Researchers at Northwestern University, Evanston, Illinois, USA, and their colleagues have modified porous organic polymers (POPs) with metal-catecholates as an alternative route to useful materials that side-steps the design and synthesis of metal-organic frameworks (MOFs). Various porous materials including POPs and MOFs have been investigated as gas storage media, but the team has now demonstrated that POPs could be used in chemical protection systems because they have such high capacity for gaseous adsorbates.
The advantage of POPs over MOFs, the team has shown, is that even under humid conditions, the POPs with their toxic load remain stable whereas many experimental MOFs would degrade and release the adsorbed gas. The team constructed POPs with built-in organometallic groups that can hydrogen bond to adsorbed gases forming a stable repository for hazardous, airborne agents such as ammonia, cyanogen chloride, sulfur dioxide, and octane.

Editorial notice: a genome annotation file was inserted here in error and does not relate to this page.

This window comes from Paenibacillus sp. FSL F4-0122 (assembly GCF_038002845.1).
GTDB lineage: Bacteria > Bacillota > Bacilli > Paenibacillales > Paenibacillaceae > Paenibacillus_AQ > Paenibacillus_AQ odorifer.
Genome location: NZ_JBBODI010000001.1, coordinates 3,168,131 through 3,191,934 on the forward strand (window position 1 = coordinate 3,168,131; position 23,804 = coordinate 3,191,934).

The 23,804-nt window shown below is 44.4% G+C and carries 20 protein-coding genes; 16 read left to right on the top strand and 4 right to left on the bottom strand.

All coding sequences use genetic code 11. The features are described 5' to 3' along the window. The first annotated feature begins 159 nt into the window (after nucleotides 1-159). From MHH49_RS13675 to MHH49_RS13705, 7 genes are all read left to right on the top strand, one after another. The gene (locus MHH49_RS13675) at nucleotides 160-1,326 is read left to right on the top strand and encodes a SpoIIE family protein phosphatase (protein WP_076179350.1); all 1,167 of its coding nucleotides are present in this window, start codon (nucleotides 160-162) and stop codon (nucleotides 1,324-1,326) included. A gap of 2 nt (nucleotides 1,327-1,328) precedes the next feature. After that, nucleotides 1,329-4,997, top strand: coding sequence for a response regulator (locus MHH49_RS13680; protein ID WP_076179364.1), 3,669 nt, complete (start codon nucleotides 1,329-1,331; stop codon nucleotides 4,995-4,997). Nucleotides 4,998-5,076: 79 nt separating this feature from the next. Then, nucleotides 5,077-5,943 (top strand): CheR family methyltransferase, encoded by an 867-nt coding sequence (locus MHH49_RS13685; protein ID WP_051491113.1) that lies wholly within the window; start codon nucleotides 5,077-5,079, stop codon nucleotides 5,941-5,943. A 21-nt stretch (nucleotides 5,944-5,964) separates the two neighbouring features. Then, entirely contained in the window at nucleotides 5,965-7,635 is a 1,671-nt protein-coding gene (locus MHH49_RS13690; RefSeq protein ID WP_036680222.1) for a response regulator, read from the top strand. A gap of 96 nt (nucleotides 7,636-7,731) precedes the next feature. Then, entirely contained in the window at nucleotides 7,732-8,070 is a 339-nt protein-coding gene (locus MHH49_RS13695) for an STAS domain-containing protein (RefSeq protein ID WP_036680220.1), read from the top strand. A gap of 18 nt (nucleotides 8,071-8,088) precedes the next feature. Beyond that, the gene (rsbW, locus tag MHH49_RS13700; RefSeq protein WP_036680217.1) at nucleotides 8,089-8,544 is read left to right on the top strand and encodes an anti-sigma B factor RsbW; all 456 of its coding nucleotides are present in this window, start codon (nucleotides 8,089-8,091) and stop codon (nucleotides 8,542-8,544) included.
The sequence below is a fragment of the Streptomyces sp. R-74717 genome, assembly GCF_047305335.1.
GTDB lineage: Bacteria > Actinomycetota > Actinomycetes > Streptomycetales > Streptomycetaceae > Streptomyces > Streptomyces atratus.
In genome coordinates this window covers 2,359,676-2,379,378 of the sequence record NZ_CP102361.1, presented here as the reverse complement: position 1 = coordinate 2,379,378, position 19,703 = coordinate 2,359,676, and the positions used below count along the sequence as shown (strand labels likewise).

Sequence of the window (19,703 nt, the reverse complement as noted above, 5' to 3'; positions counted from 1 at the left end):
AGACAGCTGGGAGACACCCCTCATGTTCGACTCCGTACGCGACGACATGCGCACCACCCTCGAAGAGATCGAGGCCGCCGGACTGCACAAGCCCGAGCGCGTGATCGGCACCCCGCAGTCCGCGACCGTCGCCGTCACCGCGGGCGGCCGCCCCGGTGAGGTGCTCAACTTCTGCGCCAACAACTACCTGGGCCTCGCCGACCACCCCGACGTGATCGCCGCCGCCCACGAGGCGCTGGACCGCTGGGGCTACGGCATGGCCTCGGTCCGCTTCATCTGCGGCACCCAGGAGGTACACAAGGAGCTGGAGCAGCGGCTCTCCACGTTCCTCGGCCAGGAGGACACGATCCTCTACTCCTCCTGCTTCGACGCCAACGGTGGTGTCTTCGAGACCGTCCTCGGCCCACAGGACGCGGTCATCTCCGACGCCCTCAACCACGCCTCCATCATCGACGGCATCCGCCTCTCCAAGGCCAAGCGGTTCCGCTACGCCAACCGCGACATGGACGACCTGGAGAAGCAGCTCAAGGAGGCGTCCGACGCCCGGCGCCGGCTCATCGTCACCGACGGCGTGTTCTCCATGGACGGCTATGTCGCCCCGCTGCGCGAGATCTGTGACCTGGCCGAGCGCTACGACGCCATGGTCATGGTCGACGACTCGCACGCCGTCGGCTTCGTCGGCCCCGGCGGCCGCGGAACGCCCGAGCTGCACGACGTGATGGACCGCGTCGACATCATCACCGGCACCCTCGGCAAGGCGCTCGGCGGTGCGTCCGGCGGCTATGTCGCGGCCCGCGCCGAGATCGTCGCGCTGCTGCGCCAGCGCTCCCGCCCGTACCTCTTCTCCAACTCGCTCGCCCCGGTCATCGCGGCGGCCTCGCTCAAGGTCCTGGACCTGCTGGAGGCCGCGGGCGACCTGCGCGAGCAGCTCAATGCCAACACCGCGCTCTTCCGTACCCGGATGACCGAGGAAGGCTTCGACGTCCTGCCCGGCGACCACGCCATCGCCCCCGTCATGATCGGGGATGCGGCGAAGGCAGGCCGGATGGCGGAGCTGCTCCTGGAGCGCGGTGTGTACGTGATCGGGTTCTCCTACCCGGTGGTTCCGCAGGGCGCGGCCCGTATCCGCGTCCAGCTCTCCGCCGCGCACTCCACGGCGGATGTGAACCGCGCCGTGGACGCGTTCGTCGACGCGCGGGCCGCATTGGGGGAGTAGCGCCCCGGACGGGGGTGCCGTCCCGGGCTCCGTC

- Removal of airborne toxic chemicals by porous organic polymers containing metal-catecholates,
Mitchell H. Weston , Gregory W. Peterson , Matthew A. Browe , Paulette M. Jones , Omar K. Farha , J. T. Hupp, SonBinh Nguyen,
Chem. Commun. 2013.